✓ Improved access to the tentorial notch can be obtained by removal of the roof of the external auditory meatus in association with a low temporal craniotomy. This approach decreases temporal lobe retraction and the risk of venous infarction. This method was perfected in the surgical laboratory on five cadavers and was successfully performed in a patient with a giant aneurysm of the posterior cerebral artery.
Marc P. Sindou and Jean-Luc Fobé
Jorge E. Alvernia and Marc P. Sindou
Object. To understand the cause and prevention of postoperative ischemic and/or venous parenchymal infarcts after intracranial meningioma resection, the authors describe the value of neuroimaging in predicting the surgical plane of cleavage.
Methods. A prospective study of 100 meningiomas was performed, in which tumor size, absence or presence of peritumoral edema, tumor—parenchyma interface, and types of arterial vascularization (that is, dural—meningeal, pial—cortical, or mixed) were correlated with the type of dissection plane (extrapial, subpial, or mixed) encountered at surgery. A direct correlation was found between the tumor size identified on T1-weighted magnetic resonance (MR) imaging sequences and the degree of subpial (nonextrapial) surgical plane of cleavage (p < 0.00001). A similar correlation was found with the grade of peritumoral edema identified on preoperative computerized tomography (CT) scanning (p < 0.0001) or T2-weighted MR imaging sequences (p < 0.00001) and tumor pial vascularization as seen on angiography (p < 0.0001). Nevertheless, the tumor—parenchyma interface on preoperative T2-weighted MR imaging sequences was not predictive of the surgical plane (p > 0.5). The worst clinical outcome was found in the tumors located in eloquent areas and in which a subpial plane was encountered at surgery (p = 0.03).
Conclusions. Peritumoral edema on preoperative CT and MR studies and tumor pial vascularization as seen on selective angiography can be used to predict the surgical plane of cleavage in meningiomas. The association between tumor size and a subpial surgical plane may be explained by a more pial vascularization seen on angiography. Meningiomas with a location in eloquent cortex and a subpial dissection plane should be considered a high-risk group.
Marc P. Sindou, Eric Blondet, Evelyne Emery and Patrick Mertens
Object. Most patients with preganglionic lesions after brachial plexus injuries suffer pain that is hard to control through medication or neuromodulation. Lesioning in the dorsal root entry zone (DREZ) is undeniably effective. Fifty-five patients who had undergone the so-called microsurgical DREZotomy (MDT) procedure were studied with the two following objectives: 1) to describe the anatomical lesions observed during MDT in correlation with sensory deficits and pain features; and 2) to analyze the results in the 44 patients who were followed for more than 1 year (mean 6 years).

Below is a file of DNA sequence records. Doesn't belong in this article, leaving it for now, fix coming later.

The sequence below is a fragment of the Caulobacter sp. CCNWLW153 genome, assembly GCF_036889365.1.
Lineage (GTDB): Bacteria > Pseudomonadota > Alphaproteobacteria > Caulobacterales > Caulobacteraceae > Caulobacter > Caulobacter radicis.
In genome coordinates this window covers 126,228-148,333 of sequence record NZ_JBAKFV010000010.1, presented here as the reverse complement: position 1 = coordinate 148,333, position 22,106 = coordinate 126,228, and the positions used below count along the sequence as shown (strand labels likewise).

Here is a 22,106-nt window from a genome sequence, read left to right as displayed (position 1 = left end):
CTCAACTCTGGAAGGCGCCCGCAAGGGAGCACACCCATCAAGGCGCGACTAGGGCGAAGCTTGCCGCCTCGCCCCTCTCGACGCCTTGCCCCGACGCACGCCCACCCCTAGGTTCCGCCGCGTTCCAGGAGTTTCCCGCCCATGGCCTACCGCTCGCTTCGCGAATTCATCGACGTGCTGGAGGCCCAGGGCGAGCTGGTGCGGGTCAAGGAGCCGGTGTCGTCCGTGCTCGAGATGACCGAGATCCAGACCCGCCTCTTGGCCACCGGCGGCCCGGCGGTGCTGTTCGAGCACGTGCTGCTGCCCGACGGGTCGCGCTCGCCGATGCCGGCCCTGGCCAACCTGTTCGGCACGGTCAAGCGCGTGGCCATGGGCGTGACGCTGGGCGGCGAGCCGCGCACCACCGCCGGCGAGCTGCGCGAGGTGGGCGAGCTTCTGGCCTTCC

Methods. The observed lesions were severe: 79.6% of ventral and 78.2% of dorsal roots from C5—T1 were impaired. Damage extended to all five roots in 42% of patients. Strong arachnoiditis was present in 38.2%, pseudomeningoceles in 31%, spinal cord distortion and/or atrophy in 49%, and abundant gliotic tissue and/or microcavitations within the dorsal horn at the avulsed segments in 36.4% of cases. Sensory deficit corresponded to the entire territory of the dorsal root lesions in 52% of patients, but was larger in 30% most certainly due to the associated extrarachidian lesions. At the last evaluation after MDT, 66% of patients showed excellent (total relief without medication) or good (total relief with medication) pain relief and 71% experienced an improvement in activity level.
Conclusions. Apart from other indications not addressed in this article, MDT can be performed to treat refractory pain due to brachial plexus avulsions. The long-term efficacy of this procedure strongly indicates that pain after brachial plexus avulsion originates from the deafferented (and gliotic) dorsal horn.
Roberto C. Heros
Marc P. Sindou and Jorge E. Alvernia
Radical removal of meningiomas involving the major dural sinuses remains controversial. In particular, whether the fragment invading the sinus must be resected and whether the venous system must be reconstructed continue to be issues of debate. In this paper the authors studied the effects, in terms of tumor recurrence rate as well as morbidity and mortality rates, of complete lesion removal including the invaded portion of the sinus and the consequences of restoring or not restoring the venous circulation.